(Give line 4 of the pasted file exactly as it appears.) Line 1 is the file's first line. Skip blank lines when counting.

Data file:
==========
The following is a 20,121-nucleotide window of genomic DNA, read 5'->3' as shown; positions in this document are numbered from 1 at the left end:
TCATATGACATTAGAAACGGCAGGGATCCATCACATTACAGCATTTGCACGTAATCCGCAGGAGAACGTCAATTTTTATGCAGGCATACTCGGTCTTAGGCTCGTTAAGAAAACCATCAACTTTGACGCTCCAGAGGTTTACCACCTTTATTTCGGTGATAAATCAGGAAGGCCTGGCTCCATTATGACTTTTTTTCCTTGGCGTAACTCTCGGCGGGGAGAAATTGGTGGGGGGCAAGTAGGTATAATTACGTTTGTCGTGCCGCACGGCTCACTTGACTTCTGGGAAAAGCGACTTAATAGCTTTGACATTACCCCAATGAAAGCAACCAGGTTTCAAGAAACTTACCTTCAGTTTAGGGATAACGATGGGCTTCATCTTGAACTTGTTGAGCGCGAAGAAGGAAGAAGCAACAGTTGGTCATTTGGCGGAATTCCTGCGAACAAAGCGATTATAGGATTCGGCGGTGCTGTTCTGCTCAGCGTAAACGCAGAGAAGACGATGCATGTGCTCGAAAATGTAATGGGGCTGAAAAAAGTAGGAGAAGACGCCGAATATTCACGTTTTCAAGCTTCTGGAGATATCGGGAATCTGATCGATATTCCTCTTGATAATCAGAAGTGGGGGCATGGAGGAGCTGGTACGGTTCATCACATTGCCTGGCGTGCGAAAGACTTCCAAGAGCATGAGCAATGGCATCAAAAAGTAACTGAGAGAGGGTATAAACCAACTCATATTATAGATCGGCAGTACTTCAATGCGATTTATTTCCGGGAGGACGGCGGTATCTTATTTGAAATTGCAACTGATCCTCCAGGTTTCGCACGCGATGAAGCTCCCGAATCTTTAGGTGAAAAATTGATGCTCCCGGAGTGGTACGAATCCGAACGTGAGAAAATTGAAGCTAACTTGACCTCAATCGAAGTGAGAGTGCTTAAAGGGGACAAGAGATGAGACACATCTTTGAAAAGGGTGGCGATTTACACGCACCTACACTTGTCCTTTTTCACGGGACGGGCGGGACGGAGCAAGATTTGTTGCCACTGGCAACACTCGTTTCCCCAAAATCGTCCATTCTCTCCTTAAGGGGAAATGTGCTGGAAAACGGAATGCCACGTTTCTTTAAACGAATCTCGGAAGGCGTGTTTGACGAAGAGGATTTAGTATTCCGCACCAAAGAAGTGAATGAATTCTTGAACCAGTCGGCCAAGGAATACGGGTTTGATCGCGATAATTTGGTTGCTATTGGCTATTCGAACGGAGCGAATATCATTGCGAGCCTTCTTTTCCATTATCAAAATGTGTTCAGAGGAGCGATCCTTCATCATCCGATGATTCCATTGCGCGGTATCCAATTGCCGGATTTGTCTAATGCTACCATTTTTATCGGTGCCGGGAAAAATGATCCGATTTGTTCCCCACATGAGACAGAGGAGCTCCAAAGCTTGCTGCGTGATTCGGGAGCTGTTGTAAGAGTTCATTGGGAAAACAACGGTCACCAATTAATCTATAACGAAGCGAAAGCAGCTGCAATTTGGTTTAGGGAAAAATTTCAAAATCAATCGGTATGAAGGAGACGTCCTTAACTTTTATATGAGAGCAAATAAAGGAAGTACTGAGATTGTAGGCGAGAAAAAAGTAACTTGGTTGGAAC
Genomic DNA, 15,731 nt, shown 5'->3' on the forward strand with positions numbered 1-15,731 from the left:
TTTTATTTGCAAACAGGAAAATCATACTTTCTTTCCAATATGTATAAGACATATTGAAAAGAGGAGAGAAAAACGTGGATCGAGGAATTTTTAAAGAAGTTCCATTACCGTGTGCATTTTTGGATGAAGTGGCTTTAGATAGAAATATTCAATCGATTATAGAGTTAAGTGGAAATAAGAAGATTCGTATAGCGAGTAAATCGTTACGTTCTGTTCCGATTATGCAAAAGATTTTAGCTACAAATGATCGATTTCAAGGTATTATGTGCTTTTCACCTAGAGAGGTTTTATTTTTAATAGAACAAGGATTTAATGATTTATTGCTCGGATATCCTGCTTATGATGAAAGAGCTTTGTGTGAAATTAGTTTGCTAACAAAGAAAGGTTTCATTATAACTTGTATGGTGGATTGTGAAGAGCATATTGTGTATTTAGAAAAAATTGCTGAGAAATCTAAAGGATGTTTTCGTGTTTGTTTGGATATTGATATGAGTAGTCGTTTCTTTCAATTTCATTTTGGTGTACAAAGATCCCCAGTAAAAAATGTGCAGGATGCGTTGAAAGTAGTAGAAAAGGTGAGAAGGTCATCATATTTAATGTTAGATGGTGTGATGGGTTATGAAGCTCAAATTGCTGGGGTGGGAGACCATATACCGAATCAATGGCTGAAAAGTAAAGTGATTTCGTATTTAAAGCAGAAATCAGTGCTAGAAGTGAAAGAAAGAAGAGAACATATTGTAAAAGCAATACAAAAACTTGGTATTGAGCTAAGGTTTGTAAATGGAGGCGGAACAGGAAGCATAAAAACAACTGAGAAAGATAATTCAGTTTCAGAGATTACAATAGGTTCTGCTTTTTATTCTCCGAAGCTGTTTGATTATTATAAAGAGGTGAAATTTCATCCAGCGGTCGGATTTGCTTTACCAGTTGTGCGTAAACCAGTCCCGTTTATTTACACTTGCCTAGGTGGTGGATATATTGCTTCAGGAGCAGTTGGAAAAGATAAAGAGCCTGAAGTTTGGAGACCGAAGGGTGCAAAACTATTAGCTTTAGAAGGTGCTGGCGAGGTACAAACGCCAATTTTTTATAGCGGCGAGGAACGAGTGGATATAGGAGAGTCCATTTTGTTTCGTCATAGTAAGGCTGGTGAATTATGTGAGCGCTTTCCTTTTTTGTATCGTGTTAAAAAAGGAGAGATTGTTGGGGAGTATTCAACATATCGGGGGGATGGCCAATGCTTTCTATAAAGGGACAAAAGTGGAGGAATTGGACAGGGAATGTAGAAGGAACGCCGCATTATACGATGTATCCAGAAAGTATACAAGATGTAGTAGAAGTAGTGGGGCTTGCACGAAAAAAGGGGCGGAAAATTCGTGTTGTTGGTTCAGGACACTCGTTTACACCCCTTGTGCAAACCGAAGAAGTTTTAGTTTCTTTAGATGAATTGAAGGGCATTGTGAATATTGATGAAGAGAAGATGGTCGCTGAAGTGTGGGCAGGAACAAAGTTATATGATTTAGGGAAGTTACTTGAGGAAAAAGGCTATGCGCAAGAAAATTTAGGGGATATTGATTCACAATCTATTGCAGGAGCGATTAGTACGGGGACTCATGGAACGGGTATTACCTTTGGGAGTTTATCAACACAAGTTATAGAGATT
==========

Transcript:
TTTTATTTGCAAACAGGAAAATCATACTTTCTTTCCAATATGTATAAGACATATTGAAAAGAGGAGAGAAAAACGTGGATCGAGGAATTTTTAAAGAAGTTCCATTACCGTGTGCATTTTTGGATGAAGTGGCTTTAGATAGAAATATTCAATCGATTATAGAGTTAAGTGGAAATAAGAAGATTCGTATAGCGAGTAAATCGTTACGTTCTGTTCCGATTATGCAAAAGATTTTAGCTACAAATGATCGATTTCAAGGTATTATGTGCTTTTCACCTAGAGAGGTTTTATTTTTAATAGAACAAGGATTTAATGATTTATTGCTCGGATATCCTGCTTATGATGAAAGAGCTTTGTGTGAAATTAGTTTGCTAACAAAGAAAGGTTTCATTATAACTTGTATGGTGGATTGTGAAGAGCATATTGTGTATTTAGAAAAAATTGCTGAGAAATCTAAAGGATGTTTTCGTGTTTGTTTGGATATTGATATGAGTAGTCGTTTCTTTCAATTTCATTTTGGTGTACAAAGATCCCCAGTAAAAAATGTGCAGGATGCGTTGAAAGTAGTAGAAAAGGTGAGAAGGTCATCATATTTAATGTTAGATGGTGTGATGGGTTATGAAGCTCAAATTGCTGGGGTGGGAGACCATATACCGAATCAATGGCTGAAAAGTAAAGTGATTTCGTATTTAAAGCAGAAATCAGTGCTAGAAGTGAAAGAAAGAAGAGAACATATTGTAAAAGCAATACAAAAACTTGGTATTGAGCTAAGGTTTGTAAATGGAGGCGGAACAGGAAGCATAAAAACAACTGAGAAAGATAATTCAGTTTCAGAGATTACAATAGGTTCTGCTTTTTATTCTCCGAAGCTGTTTGATTATTATAAAGAGGTGAAATTTCATCCAGCGGTCGGATTTGCTTTACCAGTTGTGCGTAAACCAGTCCCGTTTATTTACACTTGCCTAGGTGGTGGATATATTGCTTCAGGAGCAGTTGGAAAAGATAAAGAGCCTGAAGTTTGGAGACCGAAGGGTGCAAAACTATTAGCTTTAGAAGGTGCTGGCGAGGTACAAACGCCAATTTTTTATAGCGGCGAGGAACGAGTGGATATAGGAGAGTCCATTTTGTTTCGTCATAGTAAGGCTGGTGAATTATGTGAGCGCTTTCCTTTTTTGTATCGTGTTAAAAAAGGAGAGATTGTTGGGGAGTATTCAACATATCGGGGGGATGGCCAATGCTTTCTATAAAGGGACAAAAGTGGAGGAATTGGACAGGGAATGTAGAAGGAACGCCGCATTATACGATGTATCCAGAAAGTATACAAGATGTAGTAGAAGTAGTGGGGCTTGCACGAAAAAAGGGGCGGAAAATTCGTGTTGTTGGTTCAGGACACTCGTTTACACCCCTTGTGCAAACCGAAGAAGTTTTAGTTTCTTTAGATGAATTGAAGGGCATTGTGAATATTGATGAAGAGAAGATGGTCGCTGAAGTGTGGGCAGGAACAAAGTTATATGATTTAGGGAAGTTACTTGAGGAAAAAGGCTATGCGCAAGAAAATTTAGGGGATATTGATTCACAATCTATTGCAGGAGCGATTAGTACGGGGACTCATGGAACGGGTATTACCTTTGGGAGTTTATCAACACAAGTTATAGAGATT